David Brooks sees Jeff Bethke’s “Why I Hate Religion, But Love Jesus” video — which I wrote about earlier — as symptomatic of a larger issue. Namely, that people don’t know how to effectively rebel against, and propose alternatives for, those institutions that they believe to be faulty and corrupt. Brooks writes:
Bethke’s passionate polemic and subsequent retreat are symptomatic of a lot of the protest cries we hear these days. This seems to be a moment when many people — in religion, economics and politics — are disgusted by current institutions, but then they are vague about what sorts of institutions should replace them.
My own theory revolves around a single bad idea. For generations people have been told: Think for yourself; come up with your own independent worldview. Unless your name is Nietzsche, that’s probably a bad idea. Very few people have the genius or time to come up with a comprehensive and rigorous worldview.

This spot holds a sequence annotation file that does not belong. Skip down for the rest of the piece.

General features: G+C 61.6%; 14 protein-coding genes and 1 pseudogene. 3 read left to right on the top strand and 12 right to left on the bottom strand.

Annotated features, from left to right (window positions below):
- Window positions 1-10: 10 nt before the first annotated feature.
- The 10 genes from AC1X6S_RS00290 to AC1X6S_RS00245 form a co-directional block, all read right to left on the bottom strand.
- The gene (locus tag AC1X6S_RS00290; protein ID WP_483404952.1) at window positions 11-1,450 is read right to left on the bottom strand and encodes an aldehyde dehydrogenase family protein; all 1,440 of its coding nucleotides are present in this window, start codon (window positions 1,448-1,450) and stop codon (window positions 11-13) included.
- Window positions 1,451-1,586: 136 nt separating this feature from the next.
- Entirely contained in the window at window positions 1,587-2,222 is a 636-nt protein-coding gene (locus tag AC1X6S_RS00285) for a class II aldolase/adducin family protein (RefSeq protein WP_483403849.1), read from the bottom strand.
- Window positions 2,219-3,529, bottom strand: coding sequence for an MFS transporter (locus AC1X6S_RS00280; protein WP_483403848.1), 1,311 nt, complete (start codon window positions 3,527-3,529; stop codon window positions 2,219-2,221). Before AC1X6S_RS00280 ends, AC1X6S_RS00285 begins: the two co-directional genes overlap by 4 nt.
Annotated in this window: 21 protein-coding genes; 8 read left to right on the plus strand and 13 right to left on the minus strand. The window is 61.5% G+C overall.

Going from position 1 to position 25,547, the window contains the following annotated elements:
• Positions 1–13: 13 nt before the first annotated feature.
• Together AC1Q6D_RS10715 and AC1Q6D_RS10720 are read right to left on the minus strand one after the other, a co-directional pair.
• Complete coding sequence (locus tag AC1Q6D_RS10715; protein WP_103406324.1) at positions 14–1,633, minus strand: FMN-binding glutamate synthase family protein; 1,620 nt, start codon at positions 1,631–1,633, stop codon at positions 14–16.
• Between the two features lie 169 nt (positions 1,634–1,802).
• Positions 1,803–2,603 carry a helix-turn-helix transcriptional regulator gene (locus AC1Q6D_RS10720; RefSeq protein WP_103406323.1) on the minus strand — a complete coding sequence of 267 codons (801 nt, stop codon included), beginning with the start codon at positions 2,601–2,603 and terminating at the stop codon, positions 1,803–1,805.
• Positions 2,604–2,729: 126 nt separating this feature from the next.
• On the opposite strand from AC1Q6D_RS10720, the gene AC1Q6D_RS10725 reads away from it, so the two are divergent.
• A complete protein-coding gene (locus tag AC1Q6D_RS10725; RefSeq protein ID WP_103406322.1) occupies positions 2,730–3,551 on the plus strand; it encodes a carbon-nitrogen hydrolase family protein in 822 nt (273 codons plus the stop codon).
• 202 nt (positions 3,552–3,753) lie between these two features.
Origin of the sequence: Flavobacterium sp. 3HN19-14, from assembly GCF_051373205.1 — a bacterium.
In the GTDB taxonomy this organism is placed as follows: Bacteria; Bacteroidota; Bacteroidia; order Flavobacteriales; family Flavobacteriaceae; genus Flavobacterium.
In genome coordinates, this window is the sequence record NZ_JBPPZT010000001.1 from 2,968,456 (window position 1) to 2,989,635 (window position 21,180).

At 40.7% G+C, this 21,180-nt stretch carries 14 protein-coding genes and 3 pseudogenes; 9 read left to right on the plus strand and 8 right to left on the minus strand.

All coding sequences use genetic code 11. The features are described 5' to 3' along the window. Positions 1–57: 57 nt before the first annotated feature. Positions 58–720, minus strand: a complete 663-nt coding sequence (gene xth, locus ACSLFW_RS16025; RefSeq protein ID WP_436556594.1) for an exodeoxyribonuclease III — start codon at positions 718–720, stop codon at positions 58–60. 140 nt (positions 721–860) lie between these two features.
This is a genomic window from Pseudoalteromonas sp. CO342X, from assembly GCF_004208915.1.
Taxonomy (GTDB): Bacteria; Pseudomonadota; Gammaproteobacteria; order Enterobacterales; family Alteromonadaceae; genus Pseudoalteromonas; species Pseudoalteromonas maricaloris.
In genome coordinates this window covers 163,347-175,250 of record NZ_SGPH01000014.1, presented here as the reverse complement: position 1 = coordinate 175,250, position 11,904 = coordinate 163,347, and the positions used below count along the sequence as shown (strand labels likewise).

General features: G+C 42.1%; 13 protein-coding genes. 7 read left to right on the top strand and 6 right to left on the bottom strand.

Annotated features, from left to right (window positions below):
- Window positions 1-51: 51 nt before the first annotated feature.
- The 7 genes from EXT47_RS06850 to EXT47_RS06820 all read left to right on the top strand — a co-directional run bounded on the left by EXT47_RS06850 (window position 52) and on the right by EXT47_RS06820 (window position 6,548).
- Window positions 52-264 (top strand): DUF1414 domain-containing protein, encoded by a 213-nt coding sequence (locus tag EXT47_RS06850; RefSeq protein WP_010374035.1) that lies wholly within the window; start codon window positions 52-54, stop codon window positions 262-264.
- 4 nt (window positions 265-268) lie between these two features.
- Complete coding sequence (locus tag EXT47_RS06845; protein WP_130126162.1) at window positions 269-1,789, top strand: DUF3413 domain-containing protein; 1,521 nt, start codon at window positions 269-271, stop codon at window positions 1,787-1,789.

If you go out there armed only with your own observations and sentiments, you will surely find yourself on very weak ground. You’ll lack the arguments, convictions and the coherent view of reality that you’ll need when challenged by a self-confident opposition. This is more or less what happened to Jefferson Bethke.
I think it’s safe to say that many people these days, myself included, are incredibly myopic when it comes to the ideas, philosophies, and worldviews that have come before them. We live in the now, and we try to create a “coherent view of reality” that is based largely on our own individual and subjective experiences. Thing is, that leads to a diminished and anemic view of reality. But Brooks has a suggestion:
If I could offer advice to a young rebel, it would be to rummage the past for a body of thought that helps you understand and address the shortcomings you see. Give yourself a label. If your college hasn’t provided you with a good knowledge of countercultural viewpoints — ranging from Thoreau to Maritain — then your college has failed you and you should try to remedy that ignorance.
Effective rebellion isn’t just expressing your personal feelings. It means replacing one set of authorities and institutions with a better set of authorities and institutions. Authorities and institutions don’t repress the passions of the heart, the way some young people now suppose. They give them focus and a means to turn passion into change.